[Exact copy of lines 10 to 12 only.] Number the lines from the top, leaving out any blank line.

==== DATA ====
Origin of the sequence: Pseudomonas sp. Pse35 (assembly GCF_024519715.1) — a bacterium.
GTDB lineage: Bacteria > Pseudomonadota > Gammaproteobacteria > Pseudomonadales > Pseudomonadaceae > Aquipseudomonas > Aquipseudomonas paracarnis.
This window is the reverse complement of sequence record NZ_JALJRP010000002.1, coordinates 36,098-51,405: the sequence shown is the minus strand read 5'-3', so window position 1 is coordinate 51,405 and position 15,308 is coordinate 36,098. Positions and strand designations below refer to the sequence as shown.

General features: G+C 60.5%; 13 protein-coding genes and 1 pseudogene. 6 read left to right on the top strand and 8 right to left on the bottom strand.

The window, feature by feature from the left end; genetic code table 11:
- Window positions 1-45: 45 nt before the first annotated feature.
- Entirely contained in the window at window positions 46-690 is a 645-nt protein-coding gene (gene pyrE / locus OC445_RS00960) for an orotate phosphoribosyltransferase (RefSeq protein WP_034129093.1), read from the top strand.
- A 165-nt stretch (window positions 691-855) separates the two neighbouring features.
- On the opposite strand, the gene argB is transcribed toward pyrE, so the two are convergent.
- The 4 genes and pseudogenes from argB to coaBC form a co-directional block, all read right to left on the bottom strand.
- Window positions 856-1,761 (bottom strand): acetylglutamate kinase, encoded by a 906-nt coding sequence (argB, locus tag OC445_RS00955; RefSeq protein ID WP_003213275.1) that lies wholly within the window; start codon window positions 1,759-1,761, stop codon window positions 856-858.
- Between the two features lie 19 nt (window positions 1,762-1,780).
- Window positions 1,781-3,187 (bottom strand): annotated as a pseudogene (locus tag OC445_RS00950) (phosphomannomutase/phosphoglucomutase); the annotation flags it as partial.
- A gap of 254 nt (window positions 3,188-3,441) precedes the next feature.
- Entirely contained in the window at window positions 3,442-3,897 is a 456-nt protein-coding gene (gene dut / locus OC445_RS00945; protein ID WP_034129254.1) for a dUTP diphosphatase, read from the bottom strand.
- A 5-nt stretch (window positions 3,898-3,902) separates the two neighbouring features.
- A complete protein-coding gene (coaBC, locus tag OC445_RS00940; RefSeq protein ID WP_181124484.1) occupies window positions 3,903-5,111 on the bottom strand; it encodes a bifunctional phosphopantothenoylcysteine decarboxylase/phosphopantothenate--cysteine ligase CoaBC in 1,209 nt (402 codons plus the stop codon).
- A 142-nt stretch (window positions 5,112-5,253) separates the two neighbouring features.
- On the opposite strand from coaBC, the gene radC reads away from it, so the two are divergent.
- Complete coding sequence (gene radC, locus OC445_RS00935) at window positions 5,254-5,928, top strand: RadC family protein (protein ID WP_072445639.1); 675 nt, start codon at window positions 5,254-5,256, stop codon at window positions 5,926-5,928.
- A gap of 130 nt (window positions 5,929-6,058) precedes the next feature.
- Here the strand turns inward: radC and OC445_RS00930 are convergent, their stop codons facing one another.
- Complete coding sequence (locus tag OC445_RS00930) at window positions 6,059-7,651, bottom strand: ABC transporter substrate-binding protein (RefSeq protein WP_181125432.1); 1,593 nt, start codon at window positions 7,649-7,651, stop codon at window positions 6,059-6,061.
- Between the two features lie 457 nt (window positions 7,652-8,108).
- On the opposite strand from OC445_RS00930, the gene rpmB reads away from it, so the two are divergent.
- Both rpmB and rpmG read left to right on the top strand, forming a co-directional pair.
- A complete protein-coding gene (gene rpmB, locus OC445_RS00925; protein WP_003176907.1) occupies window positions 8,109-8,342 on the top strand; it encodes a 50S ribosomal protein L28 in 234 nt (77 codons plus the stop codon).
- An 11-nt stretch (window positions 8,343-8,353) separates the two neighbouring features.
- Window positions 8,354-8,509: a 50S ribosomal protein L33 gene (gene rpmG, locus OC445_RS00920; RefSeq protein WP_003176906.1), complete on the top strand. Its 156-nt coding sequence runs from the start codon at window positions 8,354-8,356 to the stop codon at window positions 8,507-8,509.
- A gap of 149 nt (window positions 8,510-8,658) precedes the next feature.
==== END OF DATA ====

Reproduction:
- The 4 genes and pseudogenes from argB to coaBC form a co-directional block, all read right to left on the bottom strand.
- Window positions 856-1,761 (bottom strand): acetylglutamate kinase, encoded by a 906-nt coding sequence (argB, locus tag OC445_RS00955; RefSeq protein ID WP_003213275.1) that lies wholly within the window; start codon window positions 1,759-1,761, stop codon window positions 856-858.
- Between the two features lie 19 nt (window positions 1,762-1,780).